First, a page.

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Perfective Aspect

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English

The perfective aspect is one of the two main aspects of the English language. It tells us that an action or state has been completed. The perfective aspect is the opposite of the progressive aspect (which tells us something is ongoing or continuing). When we use the perfective aspect we show that the action has finished and is no longer continuing.

The perfective aspect is sometimes called the completed aspect. This can help you to remember that the perfective aspect is used when an action or state has been completed.

Perfective Verbs

Before we go on to look at the different tenses, and examples, let's first look at a list of perfective verbs so we're all on the same page regarding what we're talking about. We'll then look at how to write in the perfective tense, why the perfective tense is important, and then how the perfective tense compares to the imperfective tense (we'll get to what the imperfective tense is later).

Perfective verbs:

  • I had eaten
  • she has been
  • he ran
  • he has run
  • she sat
  • I stood

These perfective verbs all show an action to be completed.

Perfective Examples

Let's have a look at some examples of the perfective aspect.

We had eaten already.

This is an example of the perfective aspect being used in a sentence. Due to the use of the past participle 'eaten', we know that the subjects in the sentence, 'we', are no longer eating. The process of eating is therefore complete, which shows us that the sentence is written in the perfective aspect.

They had played together.

This is another example of the perfective aspect in a sentence. Because the verb 'played' is a past participle, we can see that the subjects of the sentence are no longer playing together and, therefore, that the action is complete.

How do you write in the perfective aspect?

Most of us know how to form a sentence in the perfective aspect without even realizing it. When you need to form a sentence that uses the perfective aspect, we can follow the steps below:

  • Auxiliary verb + past participle

An auxiliary verb (sometimes called a 'helping verb') is used alongside another verb to help express aspect or tense.

In the perfective aspect:

  • The verb root 'to have' (including had, has, etc.) is often used as an auxiliary verb .

  • A past participle typically expresses a completed action. It is a verb used in the perfective aspect as it shows something is no longer continuing.

Importance of Perfective Aspect

Now that we can define what the perfective aspect is, we need to think about how and why it is used in spoken and written English.

Why do we use the perfective aspect?

The perfective aspect is used to show that an action is completed. We have already explored how we form a sentence in the perfective aspect, but why do we do this?

If we consider real-world situations, it is often useful to show that an action or state is completed. We do this by using the perfective aspect alongside different tenses. Without the perfective aspect, we would not be able to know whether an action has finished occurring.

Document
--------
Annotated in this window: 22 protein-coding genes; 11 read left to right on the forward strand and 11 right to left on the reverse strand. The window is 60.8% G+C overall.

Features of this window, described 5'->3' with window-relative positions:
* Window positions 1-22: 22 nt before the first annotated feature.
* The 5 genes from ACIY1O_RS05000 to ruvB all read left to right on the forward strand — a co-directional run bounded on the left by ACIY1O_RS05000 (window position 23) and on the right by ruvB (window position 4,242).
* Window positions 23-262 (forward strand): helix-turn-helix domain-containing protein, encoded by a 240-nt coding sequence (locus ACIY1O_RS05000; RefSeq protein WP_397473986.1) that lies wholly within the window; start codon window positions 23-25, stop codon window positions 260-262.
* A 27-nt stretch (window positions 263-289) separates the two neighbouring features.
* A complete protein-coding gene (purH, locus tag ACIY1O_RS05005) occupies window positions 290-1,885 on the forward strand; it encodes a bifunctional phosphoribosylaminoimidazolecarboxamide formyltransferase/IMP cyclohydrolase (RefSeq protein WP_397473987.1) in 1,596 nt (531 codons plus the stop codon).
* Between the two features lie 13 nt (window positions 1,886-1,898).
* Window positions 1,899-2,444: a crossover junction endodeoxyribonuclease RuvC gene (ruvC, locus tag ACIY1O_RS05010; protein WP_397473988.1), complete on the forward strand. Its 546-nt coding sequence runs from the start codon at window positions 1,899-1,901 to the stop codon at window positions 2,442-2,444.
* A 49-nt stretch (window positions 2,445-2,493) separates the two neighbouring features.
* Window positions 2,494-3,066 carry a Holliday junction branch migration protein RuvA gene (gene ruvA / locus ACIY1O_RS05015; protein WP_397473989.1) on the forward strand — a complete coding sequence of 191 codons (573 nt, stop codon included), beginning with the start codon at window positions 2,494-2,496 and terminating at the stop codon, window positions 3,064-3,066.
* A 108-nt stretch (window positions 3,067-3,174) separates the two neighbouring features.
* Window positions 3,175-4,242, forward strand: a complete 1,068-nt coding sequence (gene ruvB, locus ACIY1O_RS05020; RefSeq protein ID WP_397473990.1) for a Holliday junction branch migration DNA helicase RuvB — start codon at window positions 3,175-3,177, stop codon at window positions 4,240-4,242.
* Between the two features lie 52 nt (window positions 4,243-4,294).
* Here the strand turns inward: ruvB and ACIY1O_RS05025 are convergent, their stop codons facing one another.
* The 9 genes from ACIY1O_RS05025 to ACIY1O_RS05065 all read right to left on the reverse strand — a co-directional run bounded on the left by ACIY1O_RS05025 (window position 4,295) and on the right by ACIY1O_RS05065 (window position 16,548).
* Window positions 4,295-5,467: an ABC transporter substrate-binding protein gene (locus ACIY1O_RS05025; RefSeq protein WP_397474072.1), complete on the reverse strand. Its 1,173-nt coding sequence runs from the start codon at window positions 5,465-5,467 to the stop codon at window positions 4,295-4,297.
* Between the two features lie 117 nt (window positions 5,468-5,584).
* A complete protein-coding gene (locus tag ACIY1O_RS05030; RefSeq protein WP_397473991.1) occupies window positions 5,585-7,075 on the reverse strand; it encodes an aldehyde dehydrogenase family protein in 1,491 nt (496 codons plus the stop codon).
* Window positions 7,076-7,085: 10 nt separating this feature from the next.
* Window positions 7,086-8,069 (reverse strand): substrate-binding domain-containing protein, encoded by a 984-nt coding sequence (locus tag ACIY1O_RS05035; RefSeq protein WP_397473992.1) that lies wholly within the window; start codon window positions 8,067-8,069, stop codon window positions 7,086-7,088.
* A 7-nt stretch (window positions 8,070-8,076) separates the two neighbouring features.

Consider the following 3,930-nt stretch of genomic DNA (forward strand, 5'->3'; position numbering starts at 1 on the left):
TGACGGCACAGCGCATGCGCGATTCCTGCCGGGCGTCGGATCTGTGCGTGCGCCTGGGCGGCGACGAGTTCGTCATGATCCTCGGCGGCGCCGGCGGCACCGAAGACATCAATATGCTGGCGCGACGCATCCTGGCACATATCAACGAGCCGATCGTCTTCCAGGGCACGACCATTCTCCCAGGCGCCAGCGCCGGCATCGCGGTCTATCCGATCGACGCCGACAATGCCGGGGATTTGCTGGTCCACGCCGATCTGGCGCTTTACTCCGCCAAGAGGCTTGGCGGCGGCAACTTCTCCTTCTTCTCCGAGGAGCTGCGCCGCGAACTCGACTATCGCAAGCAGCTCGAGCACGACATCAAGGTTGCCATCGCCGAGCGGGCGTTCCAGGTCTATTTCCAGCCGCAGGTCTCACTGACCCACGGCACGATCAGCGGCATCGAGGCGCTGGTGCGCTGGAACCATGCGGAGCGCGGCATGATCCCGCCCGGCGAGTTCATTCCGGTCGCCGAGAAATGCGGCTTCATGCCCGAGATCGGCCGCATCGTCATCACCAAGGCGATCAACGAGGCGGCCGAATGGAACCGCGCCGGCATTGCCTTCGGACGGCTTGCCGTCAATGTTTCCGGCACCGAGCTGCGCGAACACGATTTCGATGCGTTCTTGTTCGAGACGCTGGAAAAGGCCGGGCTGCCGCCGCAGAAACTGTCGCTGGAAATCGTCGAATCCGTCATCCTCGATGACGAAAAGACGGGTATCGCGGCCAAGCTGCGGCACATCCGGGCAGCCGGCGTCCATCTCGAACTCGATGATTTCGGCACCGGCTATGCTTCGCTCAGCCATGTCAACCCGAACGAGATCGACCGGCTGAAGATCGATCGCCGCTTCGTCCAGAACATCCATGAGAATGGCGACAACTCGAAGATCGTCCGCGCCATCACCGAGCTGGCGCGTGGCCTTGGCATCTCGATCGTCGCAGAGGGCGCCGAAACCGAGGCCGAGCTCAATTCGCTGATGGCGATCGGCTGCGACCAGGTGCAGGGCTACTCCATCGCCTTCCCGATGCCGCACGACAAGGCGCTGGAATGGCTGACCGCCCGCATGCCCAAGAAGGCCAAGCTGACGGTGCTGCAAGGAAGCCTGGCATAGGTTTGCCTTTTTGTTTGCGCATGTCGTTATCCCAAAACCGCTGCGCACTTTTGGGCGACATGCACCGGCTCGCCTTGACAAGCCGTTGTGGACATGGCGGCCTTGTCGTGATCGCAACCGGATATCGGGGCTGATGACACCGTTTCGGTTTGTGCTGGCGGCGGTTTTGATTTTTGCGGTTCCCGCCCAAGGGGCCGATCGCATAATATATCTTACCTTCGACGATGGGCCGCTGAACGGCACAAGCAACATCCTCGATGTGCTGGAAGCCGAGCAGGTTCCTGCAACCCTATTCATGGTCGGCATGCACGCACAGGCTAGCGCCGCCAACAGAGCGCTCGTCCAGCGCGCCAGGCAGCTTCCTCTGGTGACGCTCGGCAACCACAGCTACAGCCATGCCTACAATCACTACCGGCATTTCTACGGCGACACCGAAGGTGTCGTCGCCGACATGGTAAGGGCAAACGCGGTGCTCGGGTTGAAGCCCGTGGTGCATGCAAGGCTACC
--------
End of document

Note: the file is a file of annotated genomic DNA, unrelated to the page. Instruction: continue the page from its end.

Let's consider how the perfective aspect works with tense.

The Perfective Aspect and Tense

The perfective aspect is combined with the past, present, and future tense to create verb tenses. There are twelve verb tenses in total that help us to describe specific actions and when / how they occurred. We have three tenses past, present, and future, that can be expressed as either perfective or progressive.

Past tense + perfective aspect = perfect past tense (one of the twelve verb tenses)

Below you can see a table showing how the perfective aspect is combined with tense to create verb tenses:

Past Tense

Present tense

Future Tense

Perfective aspect

Perfect past tense

Perfect Present Tense

Perfect Future Tense

Notice that the name for the verb tense changes 'perfective' to 'perfect'. This does not change the aspect being used or the meaning of the verb tense. It still shows that it is a past tense sentence using the perfective aspect.

Examples of Perfective Aspects in the Perfect Tense

We will now take a look at an example of each of these verb tenses being used in a sentence. Try and notice the difference between the perfective aspect being used in past, present, and future tense.

Perfect past tense

He had met her before the dinner.

This sentence is written in the perfect past tense. We can see the auxiliary verb paired with the past progressive to show us that the action (in this case, the action is the subject meeting 'her') has already happened.

By using the auxiliary verb 'had' we can also see that the sentence not only describes a completed action but that it is also in the past tense.

Perfect present tense

She has finished her homework.

This sentence is written in the perfect present tense. This time we can see that the auxiliary verb has changed to a different form and is now 'has' (this is the present form of the verb 'have' and makes the difference between the perfect present tense and the past tense). The auxiliary verb is still paired with a past participle (the -ed verb 'finished') and shows us that the sentence is written in the perfective aspect.

By using the auxiliary verb 'has' we can see that the sentence (although still completed and in the perfective aspect) is written in the present tense.

Perfect future tense

Anne will have cooked by then.